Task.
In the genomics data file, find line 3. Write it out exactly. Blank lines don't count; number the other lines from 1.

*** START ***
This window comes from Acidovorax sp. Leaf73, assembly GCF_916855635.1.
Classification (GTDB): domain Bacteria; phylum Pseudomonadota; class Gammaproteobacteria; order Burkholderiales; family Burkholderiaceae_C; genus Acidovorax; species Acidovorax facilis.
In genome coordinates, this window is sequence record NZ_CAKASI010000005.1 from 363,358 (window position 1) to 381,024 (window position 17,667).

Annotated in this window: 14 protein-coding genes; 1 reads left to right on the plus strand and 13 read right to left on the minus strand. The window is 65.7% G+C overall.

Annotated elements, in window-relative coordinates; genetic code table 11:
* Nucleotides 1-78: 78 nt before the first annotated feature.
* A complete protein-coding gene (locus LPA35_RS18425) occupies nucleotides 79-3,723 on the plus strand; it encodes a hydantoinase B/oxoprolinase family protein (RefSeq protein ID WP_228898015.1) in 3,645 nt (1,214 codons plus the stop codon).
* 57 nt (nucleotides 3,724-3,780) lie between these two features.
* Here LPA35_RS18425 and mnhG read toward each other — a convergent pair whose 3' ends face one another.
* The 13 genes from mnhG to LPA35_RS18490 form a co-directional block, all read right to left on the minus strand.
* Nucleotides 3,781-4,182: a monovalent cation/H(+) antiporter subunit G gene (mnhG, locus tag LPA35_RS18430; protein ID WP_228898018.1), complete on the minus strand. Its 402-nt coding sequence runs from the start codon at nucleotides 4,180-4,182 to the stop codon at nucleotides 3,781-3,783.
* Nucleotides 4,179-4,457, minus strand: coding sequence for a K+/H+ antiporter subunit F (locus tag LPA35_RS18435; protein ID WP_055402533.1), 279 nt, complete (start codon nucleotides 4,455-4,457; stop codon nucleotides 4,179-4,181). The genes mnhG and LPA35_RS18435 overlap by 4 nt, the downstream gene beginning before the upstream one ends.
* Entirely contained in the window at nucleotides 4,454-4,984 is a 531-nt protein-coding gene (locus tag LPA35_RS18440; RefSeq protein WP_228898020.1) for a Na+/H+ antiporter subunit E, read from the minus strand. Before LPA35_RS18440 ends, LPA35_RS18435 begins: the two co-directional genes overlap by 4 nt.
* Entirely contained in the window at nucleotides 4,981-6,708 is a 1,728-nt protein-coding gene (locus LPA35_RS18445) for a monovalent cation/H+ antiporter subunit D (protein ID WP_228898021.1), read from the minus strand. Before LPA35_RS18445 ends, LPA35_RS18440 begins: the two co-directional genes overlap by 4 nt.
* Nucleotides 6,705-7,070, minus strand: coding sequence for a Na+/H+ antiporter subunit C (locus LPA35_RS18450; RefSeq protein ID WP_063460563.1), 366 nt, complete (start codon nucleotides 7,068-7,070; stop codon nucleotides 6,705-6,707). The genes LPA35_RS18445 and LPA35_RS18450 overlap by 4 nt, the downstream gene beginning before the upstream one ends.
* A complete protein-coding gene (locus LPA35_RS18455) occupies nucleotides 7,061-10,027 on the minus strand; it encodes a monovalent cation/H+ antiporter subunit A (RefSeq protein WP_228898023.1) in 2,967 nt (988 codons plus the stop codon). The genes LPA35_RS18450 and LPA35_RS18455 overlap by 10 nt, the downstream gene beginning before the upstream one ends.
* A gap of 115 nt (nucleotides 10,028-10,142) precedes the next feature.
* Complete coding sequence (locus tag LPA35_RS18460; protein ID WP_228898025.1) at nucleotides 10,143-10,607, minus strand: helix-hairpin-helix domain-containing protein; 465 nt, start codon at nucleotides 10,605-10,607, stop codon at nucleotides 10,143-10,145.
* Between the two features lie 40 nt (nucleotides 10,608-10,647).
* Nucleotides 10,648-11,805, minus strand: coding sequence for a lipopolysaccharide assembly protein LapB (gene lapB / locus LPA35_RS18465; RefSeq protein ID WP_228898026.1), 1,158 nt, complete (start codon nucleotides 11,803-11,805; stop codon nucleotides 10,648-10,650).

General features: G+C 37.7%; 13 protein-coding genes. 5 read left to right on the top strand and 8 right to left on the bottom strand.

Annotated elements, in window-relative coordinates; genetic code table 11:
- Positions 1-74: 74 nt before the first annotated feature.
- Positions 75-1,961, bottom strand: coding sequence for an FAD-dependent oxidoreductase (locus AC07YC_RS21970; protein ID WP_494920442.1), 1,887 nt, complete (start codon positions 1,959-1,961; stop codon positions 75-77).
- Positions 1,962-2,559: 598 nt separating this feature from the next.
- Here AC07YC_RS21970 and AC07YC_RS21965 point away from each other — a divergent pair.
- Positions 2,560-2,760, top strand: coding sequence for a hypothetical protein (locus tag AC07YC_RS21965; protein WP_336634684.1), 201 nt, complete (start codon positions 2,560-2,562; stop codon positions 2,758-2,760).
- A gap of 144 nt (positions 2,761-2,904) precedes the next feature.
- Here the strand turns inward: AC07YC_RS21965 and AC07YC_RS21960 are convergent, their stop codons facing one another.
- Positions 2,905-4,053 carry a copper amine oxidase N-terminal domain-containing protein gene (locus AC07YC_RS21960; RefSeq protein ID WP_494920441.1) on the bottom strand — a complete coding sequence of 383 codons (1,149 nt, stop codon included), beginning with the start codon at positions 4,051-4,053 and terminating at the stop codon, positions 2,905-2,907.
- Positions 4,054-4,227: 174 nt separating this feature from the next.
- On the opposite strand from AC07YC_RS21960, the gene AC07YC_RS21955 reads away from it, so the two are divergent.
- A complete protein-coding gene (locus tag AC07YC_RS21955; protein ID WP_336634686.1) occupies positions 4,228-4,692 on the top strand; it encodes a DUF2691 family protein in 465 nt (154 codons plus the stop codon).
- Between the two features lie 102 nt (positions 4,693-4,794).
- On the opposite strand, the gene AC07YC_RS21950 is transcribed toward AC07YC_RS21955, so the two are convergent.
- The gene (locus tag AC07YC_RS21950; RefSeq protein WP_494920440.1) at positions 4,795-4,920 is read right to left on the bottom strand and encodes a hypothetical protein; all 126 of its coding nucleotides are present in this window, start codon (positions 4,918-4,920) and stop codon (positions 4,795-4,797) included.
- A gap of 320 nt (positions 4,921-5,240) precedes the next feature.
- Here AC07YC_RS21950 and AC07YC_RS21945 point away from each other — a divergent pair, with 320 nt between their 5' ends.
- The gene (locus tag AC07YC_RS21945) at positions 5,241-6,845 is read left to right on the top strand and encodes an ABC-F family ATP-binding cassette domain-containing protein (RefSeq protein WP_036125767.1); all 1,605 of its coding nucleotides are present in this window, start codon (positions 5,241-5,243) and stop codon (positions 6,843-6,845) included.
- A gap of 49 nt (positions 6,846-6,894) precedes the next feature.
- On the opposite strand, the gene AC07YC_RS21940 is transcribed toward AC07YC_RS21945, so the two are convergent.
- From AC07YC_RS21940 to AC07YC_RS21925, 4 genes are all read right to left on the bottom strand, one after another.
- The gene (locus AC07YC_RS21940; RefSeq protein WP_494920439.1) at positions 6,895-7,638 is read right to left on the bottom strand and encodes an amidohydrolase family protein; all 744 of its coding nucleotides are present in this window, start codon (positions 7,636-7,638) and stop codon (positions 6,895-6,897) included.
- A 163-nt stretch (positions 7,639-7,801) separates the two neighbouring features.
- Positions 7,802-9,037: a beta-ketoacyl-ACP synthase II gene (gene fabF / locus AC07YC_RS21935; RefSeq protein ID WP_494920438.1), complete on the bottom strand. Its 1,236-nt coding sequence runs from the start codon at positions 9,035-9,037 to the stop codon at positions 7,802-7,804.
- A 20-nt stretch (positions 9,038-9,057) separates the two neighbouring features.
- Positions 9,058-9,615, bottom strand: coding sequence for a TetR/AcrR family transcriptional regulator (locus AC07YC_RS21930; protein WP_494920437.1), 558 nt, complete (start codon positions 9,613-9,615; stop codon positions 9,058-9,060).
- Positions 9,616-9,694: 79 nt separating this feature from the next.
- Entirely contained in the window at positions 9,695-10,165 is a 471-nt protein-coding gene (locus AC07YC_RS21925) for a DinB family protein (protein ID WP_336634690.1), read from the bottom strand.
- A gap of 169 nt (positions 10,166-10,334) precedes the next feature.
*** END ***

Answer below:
In genome coordinates, this window is sequence record NZ_CAKASI010000005.1 from 363,358 (window position 1) to 381,024 (window position 17,667).